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Indian Horse director says Richard Wagamese novel was cinematic, poetic

“Imagine being on set with a hundred people staring at you… to give that performance, for a little kid like that is unbelievable.”

By Windspeaker Staff,
With files from Dustin McGladrey of CFWE-FM

By Windspeaker Staff,

With files from Dustin McGladrey of CFWE-FM

Indian Horse director Stephen S. Campanelli was in Edmonton last night at the screening of his film Indian Horse at City Centre Landmark Theatres. He took part in a question and answer period after the film was seen.

Commenting on his cast, he zeroed in on the little boy, Sladen Peltier, who was just nine years old when he played the role of a young Saul in the film. He had never acted before the move, yet he was nominated for a Best Supporting Actor at the Canadian Screen Awards in 2018.

Peltier lives in Ottawa, and is from Wikwemikong Unceded Territory on Manitoulin Island in Ontario.

“He’s an incredible hockey player,” said Campanelli. “Imagine being on set with a hundred people staring at you… to give that performance, for a little kid like that is unbelievable."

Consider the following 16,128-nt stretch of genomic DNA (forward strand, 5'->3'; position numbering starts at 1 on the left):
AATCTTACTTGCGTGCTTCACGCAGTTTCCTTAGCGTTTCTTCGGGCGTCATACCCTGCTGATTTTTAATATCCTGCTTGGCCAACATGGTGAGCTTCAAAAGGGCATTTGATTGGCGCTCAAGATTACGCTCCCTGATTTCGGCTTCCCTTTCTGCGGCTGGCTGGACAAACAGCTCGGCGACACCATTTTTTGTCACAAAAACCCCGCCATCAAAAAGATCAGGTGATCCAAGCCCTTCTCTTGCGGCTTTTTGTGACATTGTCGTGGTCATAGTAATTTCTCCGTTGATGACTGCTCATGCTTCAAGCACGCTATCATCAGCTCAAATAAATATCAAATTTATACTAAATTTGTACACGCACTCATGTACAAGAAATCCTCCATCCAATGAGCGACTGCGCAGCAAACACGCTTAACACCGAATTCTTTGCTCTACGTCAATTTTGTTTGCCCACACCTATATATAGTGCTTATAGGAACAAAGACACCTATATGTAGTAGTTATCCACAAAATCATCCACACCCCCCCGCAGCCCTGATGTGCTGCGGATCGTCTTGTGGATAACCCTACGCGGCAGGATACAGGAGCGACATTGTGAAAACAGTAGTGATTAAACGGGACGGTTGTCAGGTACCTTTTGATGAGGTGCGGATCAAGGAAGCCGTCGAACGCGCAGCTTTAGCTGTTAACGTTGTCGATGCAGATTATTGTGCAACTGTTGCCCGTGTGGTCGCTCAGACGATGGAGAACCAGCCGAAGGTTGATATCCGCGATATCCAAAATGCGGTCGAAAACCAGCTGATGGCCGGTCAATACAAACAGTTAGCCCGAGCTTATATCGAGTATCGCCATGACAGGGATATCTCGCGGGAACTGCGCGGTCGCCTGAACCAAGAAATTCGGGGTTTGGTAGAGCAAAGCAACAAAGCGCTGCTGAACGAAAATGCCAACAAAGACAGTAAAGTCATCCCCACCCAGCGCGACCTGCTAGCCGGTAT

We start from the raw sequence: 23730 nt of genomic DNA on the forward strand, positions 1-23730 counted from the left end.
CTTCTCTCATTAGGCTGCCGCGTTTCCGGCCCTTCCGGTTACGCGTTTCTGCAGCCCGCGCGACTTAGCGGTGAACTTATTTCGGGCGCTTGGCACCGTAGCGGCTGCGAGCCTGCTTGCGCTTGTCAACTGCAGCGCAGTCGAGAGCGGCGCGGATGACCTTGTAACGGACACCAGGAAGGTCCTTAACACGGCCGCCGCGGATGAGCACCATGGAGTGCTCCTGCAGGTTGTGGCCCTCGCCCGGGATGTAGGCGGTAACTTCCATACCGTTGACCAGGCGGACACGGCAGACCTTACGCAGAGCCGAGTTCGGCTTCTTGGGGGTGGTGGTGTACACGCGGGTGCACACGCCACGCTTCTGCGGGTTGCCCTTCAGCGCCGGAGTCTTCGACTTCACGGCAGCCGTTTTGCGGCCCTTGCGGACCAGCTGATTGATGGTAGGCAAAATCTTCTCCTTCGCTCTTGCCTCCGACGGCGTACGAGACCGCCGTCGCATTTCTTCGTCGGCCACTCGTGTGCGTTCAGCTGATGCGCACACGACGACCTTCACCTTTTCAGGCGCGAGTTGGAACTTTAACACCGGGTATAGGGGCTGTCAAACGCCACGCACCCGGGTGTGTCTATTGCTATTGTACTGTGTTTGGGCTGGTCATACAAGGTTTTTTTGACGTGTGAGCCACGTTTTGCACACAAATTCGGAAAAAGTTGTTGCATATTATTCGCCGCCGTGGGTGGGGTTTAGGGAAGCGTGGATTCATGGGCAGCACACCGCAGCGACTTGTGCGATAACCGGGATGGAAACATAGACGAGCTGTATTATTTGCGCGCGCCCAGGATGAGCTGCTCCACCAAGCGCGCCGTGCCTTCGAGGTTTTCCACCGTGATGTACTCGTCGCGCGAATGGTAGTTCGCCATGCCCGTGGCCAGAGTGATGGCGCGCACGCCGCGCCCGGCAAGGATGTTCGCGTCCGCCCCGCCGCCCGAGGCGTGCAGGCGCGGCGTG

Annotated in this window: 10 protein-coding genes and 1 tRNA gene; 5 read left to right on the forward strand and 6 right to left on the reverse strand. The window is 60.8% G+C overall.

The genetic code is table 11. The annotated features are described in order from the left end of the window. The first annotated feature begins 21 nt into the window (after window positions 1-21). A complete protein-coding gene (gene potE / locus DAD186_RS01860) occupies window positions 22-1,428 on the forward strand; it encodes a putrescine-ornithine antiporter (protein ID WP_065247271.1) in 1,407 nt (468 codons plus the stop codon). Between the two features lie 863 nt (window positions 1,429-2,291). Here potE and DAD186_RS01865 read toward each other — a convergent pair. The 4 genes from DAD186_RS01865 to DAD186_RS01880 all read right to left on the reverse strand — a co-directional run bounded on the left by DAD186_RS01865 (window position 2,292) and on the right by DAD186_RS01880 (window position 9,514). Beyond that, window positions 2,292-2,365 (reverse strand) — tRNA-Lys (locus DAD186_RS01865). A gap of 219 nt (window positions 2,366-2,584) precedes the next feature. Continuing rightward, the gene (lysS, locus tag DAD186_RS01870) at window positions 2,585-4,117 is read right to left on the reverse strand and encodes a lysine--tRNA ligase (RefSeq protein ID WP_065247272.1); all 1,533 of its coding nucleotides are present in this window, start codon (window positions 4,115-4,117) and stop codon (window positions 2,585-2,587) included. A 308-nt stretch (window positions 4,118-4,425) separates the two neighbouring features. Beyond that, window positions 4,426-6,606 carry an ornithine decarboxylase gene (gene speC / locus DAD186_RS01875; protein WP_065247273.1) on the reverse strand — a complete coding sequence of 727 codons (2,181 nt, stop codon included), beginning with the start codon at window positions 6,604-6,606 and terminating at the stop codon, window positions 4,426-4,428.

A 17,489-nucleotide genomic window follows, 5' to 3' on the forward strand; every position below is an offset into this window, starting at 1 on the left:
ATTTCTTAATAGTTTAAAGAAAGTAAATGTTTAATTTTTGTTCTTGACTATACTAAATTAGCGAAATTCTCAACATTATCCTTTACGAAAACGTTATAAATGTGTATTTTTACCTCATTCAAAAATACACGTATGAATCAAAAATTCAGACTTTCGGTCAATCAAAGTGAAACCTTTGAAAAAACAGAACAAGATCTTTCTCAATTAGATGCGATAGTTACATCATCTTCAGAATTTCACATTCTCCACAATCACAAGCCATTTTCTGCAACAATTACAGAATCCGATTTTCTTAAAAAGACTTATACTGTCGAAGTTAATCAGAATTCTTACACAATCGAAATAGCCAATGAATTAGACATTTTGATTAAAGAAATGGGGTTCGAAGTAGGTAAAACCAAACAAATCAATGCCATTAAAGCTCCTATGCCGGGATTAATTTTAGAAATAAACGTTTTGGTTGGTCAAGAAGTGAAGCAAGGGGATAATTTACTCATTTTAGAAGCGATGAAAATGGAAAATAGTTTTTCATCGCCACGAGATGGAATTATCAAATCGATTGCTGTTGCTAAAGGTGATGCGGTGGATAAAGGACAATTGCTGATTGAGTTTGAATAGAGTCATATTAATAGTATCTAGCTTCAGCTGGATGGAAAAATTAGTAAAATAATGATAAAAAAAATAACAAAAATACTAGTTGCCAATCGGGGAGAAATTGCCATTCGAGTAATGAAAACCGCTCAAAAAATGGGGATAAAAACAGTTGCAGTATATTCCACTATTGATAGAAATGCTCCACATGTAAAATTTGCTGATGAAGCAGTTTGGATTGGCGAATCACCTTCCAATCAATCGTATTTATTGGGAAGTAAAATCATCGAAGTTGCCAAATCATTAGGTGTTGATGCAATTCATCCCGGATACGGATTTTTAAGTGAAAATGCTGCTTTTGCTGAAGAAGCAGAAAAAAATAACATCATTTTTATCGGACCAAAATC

Campanelli said he was incredibly lucky to get such a cast, including Edna Manitowabi, who was the Elder on the set, and who played the grandmother in the film. It was also her first time performing in a movie.

Manitowabi is also from Wikwemikong, and founder of the annual Aboriginal Women’s Symposium at Trent University. Manitowabi is head woman for the Eastern Doorway of the Three Fires Midewewin Lodge and known nationally as a traditional teacher, ceremonialist, and drum keeper.

“Both of them steal the movie,” said Campanelli. “They are the heart and soul of this movie.”

About Richard Wagamese, the author of the book, Indian Horse, the novel upon which the film is based, Campanelli said “This is Richard’s movie.” Campanelli kept a copy of the novel on set all the time.

“I had yellow highlighted all the passages for each scene,” the director said. “What that scene meant to him.”

Campanelli said there was an insane amount of knowledge that is out in the world about the residential school atrocities that are central to the film and the book. He encourages viewers of the movie to go and research more about the subject.

“That’s the most valuable thing that could happen,” Campanelli said. He would like to see a conversation started. He said a good start would be to go to www.IndianHorse.ca. There you can find out where the movie is screening, and how you can get it into your community and see all kinds of materials about the project.

The producers plan to provide the movie to teachers and educators across the country. It will be in schools as a companion piece to the book. He said it’s so important to read the book and have your own mind to create the vision.

Campanelli said he saw Wagamese’s book as very cinematic and poetic.

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